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Prediction of RCF Damage on Underground Metro Lines

Boyacioglu, Pelin, Bevan, Adam and Vickerstaff, Andy (2017) Prediction of RCF Damage on Underground Metro Lines. In: First International Conference on Rail Transportation, 10-12th July 2017, Chengdu, China. (Unpublished)

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Abstract

London Underground (LUL) is one of the largest metro networks in the world and carried nearly 1.5 billion passengers in 2015. This increasing passenger demand leads to higher axle loads and shorter headways in the railway operations. However, this has a detrimental impact on the damage generated at the wheel-rail interface. In spite of the advances in rolling stock and track engineering, new developments in material manufacturing methods and rail inspection technology, cracking in rails still remains a major concern for infrastructure managers in terms of safety and maintenance costs. In this study, field data from two metro lines on the LUL network was analysed to identify the distribution and severity of the different damage types. Detailed vehicle dynamics route simulations were conducted for the lines and the calculated wheel-rail forces were investigated to assess the applicability current models for the prediction of rail damage on metro lines. These models include the Whole Life Rail Model (WLRM), previously developed for Great Britain (GB) main line tracks, and Shakedown theory. The influence of key factors such as curve radius, different friction conditions, track irregularities and wheel-rail profiles on the wheel-rail contact interface have been evaluated and compared with outputs from simulations on mainline routes. The study found that the contact patch energy (Tγ) and the interaction between wear and RCF in rails were highly influenced by the characteristics of metro tracks. It was also shown that both the Tγ and Shakedown methods can provide successful prediction of damage susceptibility of rails. However, in order to increase the accuracy of damage predictions and to ascertain the severity of different damage types, the duty conditions which are observed by the rail and the changes in contact conditions resulting from the successive vehicle passes should be considered in the modelling.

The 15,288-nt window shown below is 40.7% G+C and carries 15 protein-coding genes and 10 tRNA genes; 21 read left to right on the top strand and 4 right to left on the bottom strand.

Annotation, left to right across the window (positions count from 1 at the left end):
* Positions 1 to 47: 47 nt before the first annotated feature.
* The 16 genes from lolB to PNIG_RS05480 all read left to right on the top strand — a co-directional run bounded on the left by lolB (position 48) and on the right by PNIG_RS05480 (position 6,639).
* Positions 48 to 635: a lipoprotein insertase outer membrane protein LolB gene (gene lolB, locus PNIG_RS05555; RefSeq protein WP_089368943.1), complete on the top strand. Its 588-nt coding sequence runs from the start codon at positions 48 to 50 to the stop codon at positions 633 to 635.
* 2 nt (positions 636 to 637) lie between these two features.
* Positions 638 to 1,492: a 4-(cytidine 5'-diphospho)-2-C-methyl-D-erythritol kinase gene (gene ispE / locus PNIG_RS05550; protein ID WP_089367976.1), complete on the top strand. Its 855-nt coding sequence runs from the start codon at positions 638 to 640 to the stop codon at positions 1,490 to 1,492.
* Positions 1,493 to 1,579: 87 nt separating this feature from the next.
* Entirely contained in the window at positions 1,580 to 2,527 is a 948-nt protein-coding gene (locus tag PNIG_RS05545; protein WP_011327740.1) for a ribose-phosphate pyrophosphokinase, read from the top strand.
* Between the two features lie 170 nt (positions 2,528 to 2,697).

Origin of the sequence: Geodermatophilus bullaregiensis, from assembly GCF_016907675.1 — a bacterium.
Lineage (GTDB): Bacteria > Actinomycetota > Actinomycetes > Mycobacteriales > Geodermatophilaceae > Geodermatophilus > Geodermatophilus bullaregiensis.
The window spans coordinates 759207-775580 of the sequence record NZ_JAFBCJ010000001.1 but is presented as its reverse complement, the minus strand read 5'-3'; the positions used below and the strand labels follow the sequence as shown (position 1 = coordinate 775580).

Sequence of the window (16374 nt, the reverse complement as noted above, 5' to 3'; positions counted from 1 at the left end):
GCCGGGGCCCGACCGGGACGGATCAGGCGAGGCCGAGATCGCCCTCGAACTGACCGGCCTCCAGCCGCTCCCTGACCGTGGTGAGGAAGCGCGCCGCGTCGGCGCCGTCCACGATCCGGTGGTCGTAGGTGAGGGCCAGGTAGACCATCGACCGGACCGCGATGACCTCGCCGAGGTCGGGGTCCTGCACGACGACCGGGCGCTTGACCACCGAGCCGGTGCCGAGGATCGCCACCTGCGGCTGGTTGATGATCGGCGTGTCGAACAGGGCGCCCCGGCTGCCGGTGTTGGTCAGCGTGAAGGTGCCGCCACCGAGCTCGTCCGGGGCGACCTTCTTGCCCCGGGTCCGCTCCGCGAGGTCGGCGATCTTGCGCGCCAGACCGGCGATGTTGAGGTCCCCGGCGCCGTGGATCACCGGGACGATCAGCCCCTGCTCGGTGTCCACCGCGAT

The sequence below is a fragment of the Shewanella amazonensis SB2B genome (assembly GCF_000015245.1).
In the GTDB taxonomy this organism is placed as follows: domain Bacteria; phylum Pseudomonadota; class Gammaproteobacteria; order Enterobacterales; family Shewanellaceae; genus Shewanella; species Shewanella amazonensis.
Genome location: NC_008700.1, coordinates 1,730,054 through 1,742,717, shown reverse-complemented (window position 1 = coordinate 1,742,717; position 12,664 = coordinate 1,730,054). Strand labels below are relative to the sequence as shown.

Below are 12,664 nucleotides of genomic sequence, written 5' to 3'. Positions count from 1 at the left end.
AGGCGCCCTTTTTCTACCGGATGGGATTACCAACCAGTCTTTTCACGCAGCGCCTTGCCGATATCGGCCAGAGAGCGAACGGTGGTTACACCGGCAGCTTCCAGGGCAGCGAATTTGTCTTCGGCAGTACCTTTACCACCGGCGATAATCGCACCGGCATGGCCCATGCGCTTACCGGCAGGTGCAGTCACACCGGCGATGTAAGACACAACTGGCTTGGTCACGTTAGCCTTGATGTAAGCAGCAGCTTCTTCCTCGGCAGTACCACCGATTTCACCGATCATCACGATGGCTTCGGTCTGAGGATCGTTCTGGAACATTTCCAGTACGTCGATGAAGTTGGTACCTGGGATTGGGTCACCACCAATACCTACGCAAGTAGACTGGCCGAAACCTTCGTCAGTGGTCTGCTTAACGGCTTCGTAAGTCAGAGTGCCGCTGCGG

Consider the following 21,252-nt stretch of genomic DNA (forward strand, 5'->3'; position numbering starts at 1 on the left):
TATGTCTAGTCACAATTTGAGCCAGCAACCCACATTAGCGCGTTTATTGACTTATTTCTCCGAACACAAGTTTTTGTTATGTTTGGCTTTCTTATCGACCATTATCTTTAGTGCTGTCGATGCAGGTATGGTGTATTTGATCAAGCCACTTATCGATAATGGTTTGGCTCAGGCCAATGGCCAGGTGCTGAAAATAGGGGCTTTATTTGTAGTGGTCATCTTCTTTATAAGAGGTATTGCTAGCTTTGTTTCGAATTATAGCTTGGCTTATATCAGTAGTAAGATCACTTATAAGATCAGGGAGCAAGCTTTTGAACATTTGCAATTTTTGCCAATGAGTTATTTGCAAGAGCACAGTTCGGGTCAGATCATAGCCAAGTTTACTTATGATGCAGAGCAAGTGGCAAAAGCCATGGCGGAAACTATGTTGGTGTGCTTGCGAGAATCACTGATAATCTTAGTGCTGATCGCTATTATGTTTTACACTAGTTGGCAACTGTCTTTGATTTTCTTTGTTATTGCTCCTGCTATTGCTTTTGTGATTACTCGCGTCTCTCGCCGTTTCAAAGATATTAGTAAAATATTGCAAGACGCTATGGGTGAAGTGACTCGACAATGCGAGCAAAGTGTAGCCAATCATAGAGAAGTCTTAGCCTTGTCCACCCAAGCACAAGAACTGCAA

Item Type: Conference or Workshop Item (Paper)
Uncontrolled Keywords: rolling contact fatigue, vehicle dynamics simulations, rail damage
Subjects: T Technology > T Technology (General)
T Technology > TF Railroad engineering and operation
Schools: School of Computing and Engineering
School of Computing and Engineering > Institute of Railway Research
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Depositing User: Adam Bevan
Date Deposited: 15 Aug 2017 15:57
Last Modified: 15 Sep 2017 13:36
URI: http://eprints.hud.ac.uk/id/eprint/32550

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